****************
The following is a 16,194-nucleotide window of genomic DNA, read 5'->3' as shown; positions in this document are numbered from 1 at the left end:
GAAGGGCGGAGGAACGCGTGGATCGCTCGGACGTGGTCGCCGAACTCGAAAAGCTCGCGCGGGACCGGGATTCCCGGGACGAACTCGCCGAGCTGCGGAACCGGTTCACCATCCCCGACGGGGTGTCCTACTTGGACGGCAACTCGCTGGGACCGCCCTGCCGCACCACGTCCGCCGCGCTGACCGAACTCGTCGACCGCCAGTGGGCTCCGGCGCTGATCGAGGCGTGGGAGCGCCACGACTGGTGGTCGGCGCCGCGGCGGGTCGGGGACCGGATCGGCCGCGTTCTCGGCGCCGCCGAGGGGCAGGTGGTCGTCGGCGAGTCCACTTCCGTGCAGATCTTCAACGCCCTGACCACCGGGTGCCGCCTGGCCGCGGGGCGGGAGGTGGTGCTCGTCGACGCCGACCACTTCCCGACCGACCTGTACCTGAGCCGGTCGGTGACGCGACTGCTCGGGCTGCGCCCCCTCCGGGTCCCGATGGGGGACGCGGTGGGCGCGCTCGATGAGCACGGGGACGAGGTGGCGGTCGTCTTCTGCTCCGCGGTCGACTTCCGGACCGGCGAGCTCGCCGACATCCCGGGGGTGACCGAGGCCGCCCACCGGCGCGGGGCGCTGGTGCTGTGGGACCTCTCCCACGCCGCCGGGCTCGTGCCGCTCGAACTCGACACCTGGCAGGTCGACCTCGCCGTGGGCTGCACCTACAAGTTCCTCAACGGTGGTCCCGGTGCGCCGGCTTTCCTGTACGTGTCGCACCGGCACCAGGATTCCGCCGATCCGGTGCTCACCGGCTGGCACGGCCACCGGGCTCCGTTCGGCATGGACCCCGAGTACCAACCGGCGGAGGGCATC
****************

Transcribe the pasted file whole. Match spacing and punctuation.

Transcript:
The following is a 16,194-nucleotide window of genomic DNA, read 5'->3' as shown; positions in this document are numbered from 1 at the left end:
GAAGGGCGGAGGAACGCGTGGATCGCTCGGACGTGGTCGCCGAACTCGAAAAGCTCGCGCGGGACCGGGATTCCCGGGACGAACTCGCCGAGCTGCGGAACCGGTTCACCATCCCCGACGGGGTGTCCTACTTGGACGGCAACTCGCTGGGACCGCCCTGCCGCACCACGTCCGCCGCGCTGACCGAACTCGTCGACCGCCAGTGGGCTCCGGCGCTGATCGAGGCGTGGGAGCGCCACGACTGGTGGTCGGCGCCGCGGCGGGTCGGGGACCGGATCGGCCGCGTTCTCGGCGCCGCCGAGGGGCAGGTGGTCGTCGGCGAGTCCACTTCCGTGCAGATCTTCAACGCCCTGACCACCGGGTGCCGCCTGGCCGCGGGGCGGGAGGTGGTGCTCGTCGACGCCGACCACTTCCCGACCGACCTGTACCTGAGCCGGTCGGTGACGCGACTGCTCGGGCTGCGCCCCCTCCGGGTCCCGATGGGGGACGCGGTGGGCGCGCTCGATGAGCACGGGGACGAGGTGGCGGTCGTCTTCTGCTCCGCGGTCGACTTCCGGACCGGCGAGCTCGCCGACATCCCGGGGGTGACCGAGGCCGCCCACCGGCGCGGGGCGCTGGTGCTGTGGGACCTCTCCCACGCCGCCGGGCTCGTGCCGCTCGAACTCGACACCTGGCAGGTCGACCTCGCCGTGGGCTGCACCTACAAGTTCCTCAACGGTGGTCCCGGTGCGCCGGCTTTCCTGTACGTGTCGCACCGGCACCAGGATTCCGCCGATCCGGTGCTCACCGGCTGGCACGGCCACCGGGCTCCGTTCGGCATGGACCCCGAGTACCAACCGGCGGAGGGCATC